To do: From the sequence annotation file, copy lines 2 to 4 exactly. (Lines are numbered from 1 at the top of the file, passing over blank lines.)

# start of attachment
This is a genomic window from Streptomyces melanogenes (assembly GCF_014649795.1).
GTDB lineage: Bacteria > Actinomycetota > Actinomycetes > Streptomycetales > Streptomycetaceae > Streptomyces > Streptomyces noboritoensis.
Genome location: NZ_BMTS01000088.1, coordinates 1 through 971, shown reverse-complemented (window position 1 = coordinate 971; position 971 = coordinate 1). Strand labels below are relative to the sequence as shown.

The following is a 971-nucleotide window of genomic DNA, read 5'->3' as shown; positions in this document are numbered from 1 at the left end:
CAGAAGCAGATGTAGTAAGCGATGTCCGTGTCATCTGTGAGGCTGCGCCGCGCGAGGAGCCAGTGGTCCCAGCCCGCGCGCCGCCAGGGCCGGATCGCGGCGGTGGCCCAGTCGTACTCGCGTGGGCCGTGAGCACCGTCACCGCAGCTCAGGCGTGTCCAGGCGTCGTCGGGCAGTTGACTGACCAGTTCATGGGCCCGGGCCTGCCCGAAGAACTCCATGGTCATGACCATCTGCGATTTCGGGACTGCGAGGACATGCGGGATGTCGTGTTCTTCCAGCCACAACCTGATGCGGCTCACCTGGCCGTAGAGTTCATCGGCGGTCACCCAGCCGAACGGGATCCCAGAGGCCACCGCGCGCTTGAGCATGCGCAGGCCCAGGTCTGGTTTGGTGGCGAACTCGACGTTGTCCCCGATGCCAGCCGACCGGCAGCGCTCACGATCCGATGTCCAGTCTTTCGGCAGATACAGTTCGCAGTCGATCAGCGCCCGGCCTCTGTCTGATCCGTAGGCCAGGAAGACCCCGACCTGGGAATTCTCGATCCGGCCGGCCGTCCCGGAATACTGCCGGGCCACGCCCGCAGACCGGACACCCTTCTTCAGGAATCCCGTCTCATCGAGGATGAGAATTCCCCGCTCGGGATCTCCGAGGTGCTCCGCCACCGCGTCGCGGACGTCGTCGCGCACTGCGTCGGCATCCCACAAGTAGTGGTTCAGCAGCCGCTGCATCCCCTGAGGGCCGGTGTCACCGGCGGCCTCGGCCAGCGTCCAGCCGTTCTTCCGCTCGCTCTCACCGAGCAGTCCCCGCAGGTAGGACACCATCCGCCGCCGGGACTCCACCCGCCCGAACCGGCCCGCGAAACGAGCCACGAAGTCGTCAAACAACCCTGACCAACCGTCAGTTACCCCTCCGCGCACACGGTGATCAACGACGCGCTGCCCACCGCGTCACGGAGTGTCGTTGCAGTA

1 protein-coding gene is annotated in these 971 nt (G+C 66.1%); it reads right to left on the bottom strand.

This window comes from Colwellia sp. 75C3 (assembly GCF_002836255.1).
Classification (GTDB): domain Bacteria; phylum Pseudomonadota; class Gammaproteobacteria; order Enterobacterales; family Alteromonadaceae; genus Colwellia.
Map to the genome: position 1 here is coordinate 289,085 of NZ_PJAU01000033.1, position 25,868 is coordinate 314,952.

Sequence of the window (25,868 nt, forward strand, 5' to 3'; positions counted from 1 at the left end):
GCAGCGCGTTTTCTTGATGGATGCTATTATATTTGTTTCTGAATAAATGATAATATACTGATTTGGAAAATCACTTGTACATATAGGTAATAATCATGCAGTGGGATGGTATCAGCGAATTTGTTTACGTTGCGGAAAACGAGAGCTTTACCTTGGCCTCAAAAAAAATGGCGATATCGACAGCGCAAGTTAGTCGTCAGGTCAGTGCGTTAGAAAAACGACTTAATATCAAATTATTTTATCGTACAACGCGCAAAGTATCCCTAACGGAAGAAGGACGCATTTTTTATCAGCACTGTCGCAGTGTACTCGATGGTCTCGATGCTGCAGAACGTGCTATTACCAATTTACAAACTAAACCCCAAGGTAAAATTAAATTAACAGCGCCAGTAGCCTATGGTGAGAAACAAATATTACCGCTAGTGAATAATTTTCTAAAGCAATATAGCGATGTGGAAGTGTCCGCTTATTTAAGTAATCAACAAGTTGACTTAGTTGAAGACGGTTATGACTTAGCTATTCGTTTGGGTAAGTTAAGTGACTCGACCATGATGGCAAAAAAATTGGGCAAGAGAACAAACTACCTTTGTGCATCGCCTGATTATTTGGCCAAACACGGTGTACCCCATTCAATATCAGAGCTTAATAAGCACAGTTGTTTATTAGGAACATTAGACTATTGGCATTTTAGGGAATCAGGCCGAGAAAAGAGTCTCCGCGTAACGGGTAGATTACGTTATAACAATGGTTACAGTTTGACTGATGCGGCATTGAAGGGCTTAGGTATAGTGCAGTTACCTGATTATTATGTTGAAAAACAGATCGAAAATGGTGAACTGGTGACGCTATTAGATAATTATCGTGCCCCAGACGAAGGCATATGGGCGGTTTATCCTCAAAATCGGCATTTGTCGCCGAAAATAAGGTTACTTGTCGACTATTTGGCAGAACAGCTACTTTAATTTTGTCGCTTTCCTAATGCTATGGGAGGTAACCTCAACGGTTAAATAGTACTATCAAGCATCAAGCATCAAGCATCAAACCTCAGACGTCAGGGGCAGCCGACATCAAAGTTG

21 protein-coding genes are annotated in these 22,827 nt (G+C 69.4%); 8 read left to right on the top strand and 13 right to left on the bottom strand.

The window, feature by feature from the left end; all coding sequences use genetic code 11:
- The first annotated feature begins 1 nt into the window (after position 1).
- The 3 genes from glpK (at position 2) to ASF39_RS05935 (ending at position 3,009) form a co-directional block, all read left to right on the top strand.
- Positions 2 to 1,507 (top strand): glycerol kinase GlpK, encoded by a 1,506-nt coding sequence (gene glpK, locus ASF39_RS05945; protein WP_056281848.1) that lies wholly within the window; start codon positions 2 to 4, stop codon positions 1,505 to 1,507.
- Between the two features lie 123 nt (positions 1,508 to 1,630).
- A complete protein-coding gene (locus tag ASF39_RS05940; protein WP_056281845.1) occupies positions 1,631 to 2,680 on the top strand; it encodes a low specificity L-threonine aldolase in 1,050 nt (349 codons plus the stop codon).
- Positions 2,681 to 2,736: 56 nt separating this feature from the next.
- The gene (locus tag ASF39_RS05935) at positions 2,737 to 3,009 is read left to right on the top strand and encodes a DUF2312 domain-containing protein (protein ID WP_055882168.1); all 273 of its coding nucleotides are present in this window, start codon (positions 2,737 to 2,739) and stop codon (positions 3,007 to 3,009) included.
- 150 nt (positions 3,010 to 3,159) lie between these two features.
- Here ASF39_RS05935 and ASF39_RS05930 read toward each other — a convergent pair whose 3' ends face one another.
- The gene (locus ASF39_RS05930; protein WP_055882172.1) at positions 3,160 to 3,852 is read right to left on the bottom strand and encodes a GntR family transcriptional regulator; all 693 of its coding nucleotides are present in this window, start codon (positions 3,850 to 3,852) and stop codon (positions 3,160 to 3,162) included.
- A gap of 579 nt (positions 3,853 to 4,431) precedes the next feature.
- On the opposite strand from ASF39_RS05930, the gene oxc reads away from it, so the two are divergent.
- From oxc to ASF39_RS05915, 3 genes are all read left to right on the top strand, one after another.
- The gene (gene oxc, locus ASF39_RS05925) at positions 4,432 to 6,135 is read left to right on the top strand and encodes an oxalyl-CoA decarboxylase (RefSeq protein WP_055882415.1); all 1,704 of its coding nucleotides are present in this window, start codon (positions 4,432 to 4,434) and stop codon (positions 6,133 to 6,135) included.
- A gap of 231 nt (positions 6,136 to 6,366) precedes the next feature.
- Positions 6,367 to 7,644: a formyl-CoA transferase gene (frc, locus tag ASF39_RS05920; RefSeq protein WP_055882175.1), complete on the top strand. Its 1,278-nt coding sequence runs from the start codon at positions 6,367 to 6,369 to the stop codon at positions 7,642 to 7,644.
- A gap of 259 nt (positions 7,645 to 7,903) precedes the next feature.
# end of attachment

GTDB lineage: Bacteria > Actinomycetota > Actinomycetes > Streptomycetales > Streptomycetaceae > Streptomyces > Streptomyces noboritoensis.
Genome location: NZ_BMTS01000088.1, coordinates 1 through 971, shown reverse-complemented (window position 1 = coordinate 971; position 971 = coordinate 1). Strand labels below are relative to the sequence as shown.

The following is a 971-nucleotide window of genomic DNA, read 5'->3' as shown; positions in this document are numbered from 1 at the left end: